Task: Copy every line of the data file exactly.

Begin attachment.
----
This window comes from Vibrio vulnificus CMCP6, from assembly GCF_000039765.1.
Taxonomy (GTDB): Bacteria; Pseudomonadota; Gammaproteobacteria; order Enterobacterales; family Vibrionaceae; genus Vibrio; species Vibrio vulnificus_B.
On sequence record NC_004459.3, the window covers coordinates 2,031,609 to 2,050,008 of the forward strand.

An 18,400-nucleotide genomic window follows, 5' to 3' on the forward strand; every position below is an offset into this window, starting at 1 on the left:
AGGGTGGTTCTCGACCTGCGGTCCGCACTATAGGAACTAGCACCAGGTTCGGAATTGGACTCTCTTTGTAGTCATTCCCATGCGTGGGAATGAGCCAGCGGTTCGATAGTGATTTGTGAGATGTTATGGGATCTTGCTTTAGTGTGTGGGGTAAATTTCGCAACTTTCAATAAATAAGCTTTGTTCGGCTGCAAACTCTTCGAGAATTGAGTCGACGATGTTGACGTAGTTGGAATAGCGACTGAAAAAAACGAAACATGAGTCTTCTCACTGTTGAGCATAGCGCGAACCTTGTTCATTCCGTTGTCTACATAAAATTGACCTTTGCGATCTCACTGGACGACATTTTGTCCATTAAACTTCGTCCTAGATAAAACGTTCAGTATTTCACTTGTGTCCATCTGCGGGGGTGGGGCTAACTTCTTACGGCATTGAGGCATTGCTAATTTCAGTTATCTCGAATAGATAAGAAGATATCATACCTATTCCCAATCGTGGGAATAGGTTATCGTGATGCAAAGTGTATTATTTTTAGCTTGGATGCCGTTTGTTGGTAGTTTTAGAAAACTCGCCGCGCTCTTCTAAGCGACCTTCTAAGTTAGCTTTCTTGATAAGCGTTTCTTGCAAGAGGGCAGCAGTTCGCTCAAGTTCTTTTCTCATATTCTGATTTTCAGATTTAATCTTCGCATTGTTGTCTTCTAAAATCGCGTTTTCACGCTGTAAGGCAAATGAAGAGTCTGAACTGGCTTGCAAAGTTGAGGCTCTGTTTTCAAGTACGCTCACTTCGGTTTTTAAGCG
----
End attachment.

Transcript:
This window comes from Vibrio vulnificus CMCP6, from assembly GCF_000039765.1.
Taxonomy (GTDB): Bacteria; Pseudomonadota; Gammaproteobacteria; order Enterobacterales; family Vibrionaceae; genus Vibrio; species Vibrio vulnificus_B.
On sequence record NC_004459.3, the window covers coordinates 2,031,609 to 2,050,008 of the forward strand.

An 18,400-nucleotide genomic window follows, 5' to 3' on the forward strand; every position below is an offset into this window, starting at 1 on the left:
AGGGTGGTTCTCGACCTGCGGTCCGCACTATAGGAACTAGCACCAGGTTCGGAATTGGACTCTCTTTGTAGTCATTCCCATGCGTGGGAATGAGCCAGCGGTTCGATAGTGATTTGTGAGATGTTATGGGATCTTGCTTTAGTGTGTGGGGTAAATTTCGCAACTTTCAATAAATAAGCTTTGTTCGGCTGCAAACTCTTCGAGAATTGAGTCGACGATGTTGACGTAGTTGGAATAGCGACTGAAAAAAACGAAACATGAGTCTTCTCACTGTTGAGCATAGCGCGAACCTTGTTCATTCCGTTGTCTACATAAAATTGACCTTTGCGATCTCACTGGACGACATTTTGTCCATTAAACTTCGTCCTAGATAAAACGTTCAGTATTTCACTTGTGTCCATCTGCGGGGGTGGGGCTAACTTCTTACGGCATTGAGGCATTGCTAATTTCAGTTATCTCGAATAGATAAGAAGATATCATACCTATTCCCAATCGTGGGAATAGGTTATCGTGATGCAAAGTGTATTATTTTTAGCTTGGATGCCGTTTGTTGGTAGTTTTAGAAAACTCGCCGCGCTCTTCTAAGCGACCTTCTAAGTTAGCTTTCTTGATAAGCGTTTCTTGCAAGAGGGCAGCAGTTCGCTCAAGTTCTTTTCTCATATTCTGATTTTCAGATTTAATCTTCGCATTGTTGTCTTCTAAAATCGCGTTTTCACGCTGTAAGGCAAATGAAGAGTCTGAACTGGCTTGCAAAGTTGAGGCTCTGTTTTCAAGTACGCTCACTTCGGTTTTTAAGCG